Chinese mobile phone maker Transsion Holdings is set to establish a device assembling plant in Bangladesh over the next few months, making it the first foreign brand to do so.
The government has slashed the customs duty for mobile components meant for local assembling by 36 percentage points to 1 percent in the last budget, which has piqued the interest of many local and global players.
At the same time, the government doubled the customs duty on handset import to 10 percent, which made Transsion's decision to set up the assembling plant easier, said Rezwanul Haque, chief executive officer of Transsion Bangladesh.
Transsion has targeted to market its locally-assembled devices -- both smart and feature phones -- from the second quarter of next year, he said.
It has completed all planning, with commercial assembling scheduled to start in the middle of next year.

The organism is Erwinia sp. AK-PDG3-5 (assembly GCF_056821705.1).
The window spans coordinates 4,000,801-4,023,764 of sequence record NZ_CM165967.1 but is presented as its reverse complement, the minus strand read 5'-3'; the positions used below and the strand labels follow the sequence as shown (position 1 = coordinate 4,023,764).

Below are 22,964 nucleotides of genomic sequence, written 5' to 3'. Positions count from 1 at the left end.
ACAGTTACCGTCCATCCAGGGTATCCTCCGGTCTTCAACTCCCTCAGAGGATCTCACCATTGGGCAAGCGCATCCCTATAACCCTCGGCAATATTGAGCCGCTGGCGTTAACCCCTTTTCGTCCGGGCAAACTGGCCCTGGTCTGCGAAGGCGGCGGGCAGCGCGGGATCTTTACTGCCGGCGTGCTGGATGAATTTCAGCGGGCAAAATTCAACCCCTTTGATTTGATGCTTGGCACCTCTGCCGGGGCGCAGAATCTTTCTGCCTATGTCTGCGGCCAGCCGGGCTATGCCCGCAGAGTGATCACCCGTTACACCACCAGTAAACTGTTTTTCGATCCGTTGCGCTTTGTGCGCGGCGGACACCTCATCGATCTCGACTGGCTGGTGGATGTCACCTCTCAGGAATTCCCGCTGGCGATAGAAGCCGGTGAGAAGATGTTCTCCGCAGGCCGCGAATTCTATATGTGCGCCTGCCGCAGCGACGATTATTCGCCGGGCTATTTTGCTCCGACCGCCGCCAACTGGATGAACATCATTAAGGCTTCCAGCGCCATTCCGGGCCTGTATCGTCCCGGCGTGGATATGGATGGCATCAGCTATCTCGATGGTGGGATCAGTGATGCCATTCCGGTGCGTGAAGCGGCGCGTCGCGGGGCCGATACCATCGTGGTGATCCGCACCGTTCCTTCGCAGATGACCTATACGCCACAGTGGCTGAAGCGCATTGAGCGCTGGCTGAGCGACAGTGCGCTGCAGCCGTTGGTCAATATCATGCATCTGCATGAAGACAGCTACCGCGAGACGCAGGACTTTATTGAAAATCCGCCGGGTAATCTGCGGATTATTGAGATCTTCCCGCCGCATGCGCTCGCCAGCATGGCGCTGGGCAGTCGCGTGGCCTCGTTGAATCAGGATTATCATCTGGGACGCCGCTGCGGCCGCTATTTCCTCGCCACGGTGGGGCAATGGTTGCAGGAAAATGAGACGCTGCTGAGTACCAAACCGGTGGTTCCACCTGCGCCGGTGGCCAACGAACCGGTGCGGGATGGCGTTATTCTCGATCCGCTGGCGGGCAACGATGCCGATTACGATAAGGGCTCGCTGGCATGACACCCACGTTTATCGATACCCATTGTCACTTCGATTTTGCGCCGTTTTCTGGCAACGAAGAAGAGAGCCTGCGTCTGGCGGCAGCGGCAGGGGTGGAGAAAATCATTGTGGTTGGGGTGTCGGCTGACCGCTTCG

“This can encourage the other global brands to come here and set up plants,” he said, while declining to disclose Transsion's planned investment on the plant.
As of now, local brand Walton is marketing its locally-assembled devices, while local ICT service provider Aamra has announced plans to set up a mobile assembling plant.
“Our first target is to cater to the local market and then will plan about the export market,” said Haque, who is the immediate past general secretary of the Bangladesh Mobile Phone Importers' Association.
Transsion's assembly plant, which will be located in Gazipur, will look to pull together 5 lakh units per month with its 1,000 member-strong workforce.
The company will file its application for the assembly plant with the telecom regulator in the first week of January.
“Before filing the application, we will make sure that all the requirements are fulfilled,” Haque said, adding that he is happy with the arrangements so far.
At present, Transsion has presence in 58 countries in the world and is running three factories outside of China: India, Nigeria and Ethiopia.
In 2016, 3.12 crore units of handsets worth Tk 8,000 crore were imported.